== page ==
I have a column out on the benefits of a four day workweek, from a fiscal, energy, and environmental standpoint.  Enjoy!

Shortened work weeks: Take a day off

It must be tough being Gov. Martin O’Malley right now. He recently announced $454 million in budget cuts to address a $700 million budget shortfall. Not much there will win him a popularity contest. I have a way to cut costs and please everyone. Not magic — the four-day workweek!

Normally I wouldn’t suggest modeling anything after Utah, home to fundamentalist polygamists and Gary Coleman, but they’ve got the most successful four-day workweek program in the country. For a year, about 17,000 of the state’s 24,000 executive branch employees have been working 10 hours a day, four days a week. The result of having most of the electronics, heating and cooling turned off on Friday has been a 13-percent reduction in the government’s energy usage and $3 million in anticipated savings.

I’m not sure if our state employees are drinking the same water (if that’s what they’re drinking) as the Utah folks, but Utah’s workers love the four-day workweek. For one, it saves them money on their commute. By not having to drive on Friday, the state is estimating employees will save $5 to 6 million dollars yearly. At the same time, state employees are reducing carbon dioxide emissions by 12,000 metric tons.

The program is so popular that in order to keep it on track for meeting energy-saving goals, employees are modifying their behavior by turning off electronics and lighting when they are unnecessary. At the same time, workers find it easier to spend time with their families when they have three-day weekends, and they have no need to pay for child care on Friday. Overall in Utah, 82 percent of their workers prefer to keep the four-day workweek. It sure beats getting furloughed.

On top of the cost savings, Maryland could be an example for other governments. The last time the four-day workweek was seriously considered nationwide was in the 1970s during the oil embargo. It was seen as a way to save on oil. Can you imagine the effect of a nationwide four-day workweek for the vast majority of jobs? There would be an incredible reduction in miles driven, less congestion and faster commute times for those on the roads. We would reduce our oil dependence by millions of barrels every week. I can’t think of a way to more immediately reduce oil consumption and pollution so dramatically at no cost.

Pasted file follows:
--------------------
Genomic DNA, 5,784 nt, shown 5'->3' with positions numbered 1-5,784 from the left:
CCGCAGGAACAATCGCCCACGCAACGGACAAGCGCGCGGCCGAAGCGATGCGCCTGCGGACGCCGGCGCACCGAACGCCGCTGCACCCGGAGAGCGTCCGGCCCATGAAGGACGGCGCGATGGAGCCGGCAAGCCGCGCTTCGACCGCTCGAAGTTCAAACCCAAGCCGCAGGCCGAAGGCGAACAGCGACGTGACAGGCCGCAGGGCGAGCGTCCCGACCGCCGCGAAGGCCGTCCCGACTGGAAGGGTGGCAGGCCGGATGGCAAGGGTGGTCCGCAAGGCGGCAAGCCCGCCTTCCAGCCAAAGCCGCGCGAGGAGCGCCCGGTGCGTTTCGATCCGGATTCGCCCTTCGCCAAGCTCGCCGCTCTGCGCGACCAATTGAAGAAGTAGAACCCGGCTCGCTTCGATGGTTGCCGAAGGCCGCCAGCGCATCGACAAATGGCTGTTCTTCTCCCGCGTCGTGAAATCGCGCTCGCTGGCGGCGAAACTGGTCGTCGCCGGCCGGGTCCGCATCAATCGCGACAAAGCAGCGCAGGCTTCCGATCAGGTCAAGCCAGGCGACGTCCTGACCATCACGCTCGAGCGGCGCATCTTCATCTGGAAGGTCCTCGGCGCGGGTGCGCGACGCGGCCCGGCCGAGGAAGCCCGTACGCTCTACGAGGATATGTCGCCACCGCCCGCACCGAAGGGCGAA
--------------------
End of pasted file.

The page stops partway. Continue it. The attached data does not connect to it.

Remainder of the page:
The university has an energy bill of about $50 million a year. Assuming we can’t beat the Utah government at their own game, a 13-percent reduction would save us at least $6.5 million a year. That’s not chump change.

The four-day workweek might not solve all our problems, but for all governments, institutions and businesses looking for innovative ways to save money without causing pain to existing programs or raising taxes and tuition, here is your no-brainer.

Matt Dernoga is a senior government and politics major. He can be reached at dernoga at umdbk dot com

July 23, 2009

Burned by the Press

Filed under: Climate Change — Matt Dernoga @ 2:32 pm
Tags: , ,

I have a column out today criticizing the media’s coverage of global warming as being so poor that too many people don’t have accurate information, or any information at all about global warming or global warming legislation.  Sources are below the column.

The media: Problems of the news re-cycle


On June 16 the White House released the “Global Climate Change Impacts in the United States” report. It was written by 13 government science agencies, compiled largely during the George W. Bush administration, and completed under President Barack Obama. The report lays out the specific devastating regional impacts a warming climate would have on all regions of the country, along with the current effects of greenhouse gas emissions already in the atmosphere. The take-away message is the country would become a hellhole if there are not drastic reductions in emissions.

If a tree falls in a forest and the media aren’t around to hear it, does it make a sound? You probably didn’t hear about the report, but one story that did get a lot of press last month was how the Environmental Protection Agency suppressed an internal report that questioned the legitimacy of man-made global warming. I’m not surprised Fox News ran with the story without doing the slightest bit of investigative journalism. Even more disgraceful is how other members of the mainstream media followed suit: For example, CBS reported “EPA May Have Suppressed Report Skeptical of Global Warming”. 

Any respectable journalist could recognize the “report” is nothing more than comments on the EPA’s endangerment finding greenhouse gas emissions should be regulated under the Clean Air Act, comments proposed by an economist named Alan Carlin. Not a report, and not a scientist making the comment. Strikes one and two. Strike three is that the references Carlin used for this “report” consist of recycled global warming denial talking points from blogs. Heck, one was even copied and pasted nearly word-for-word from a fellow at the libertarian Cato Institute.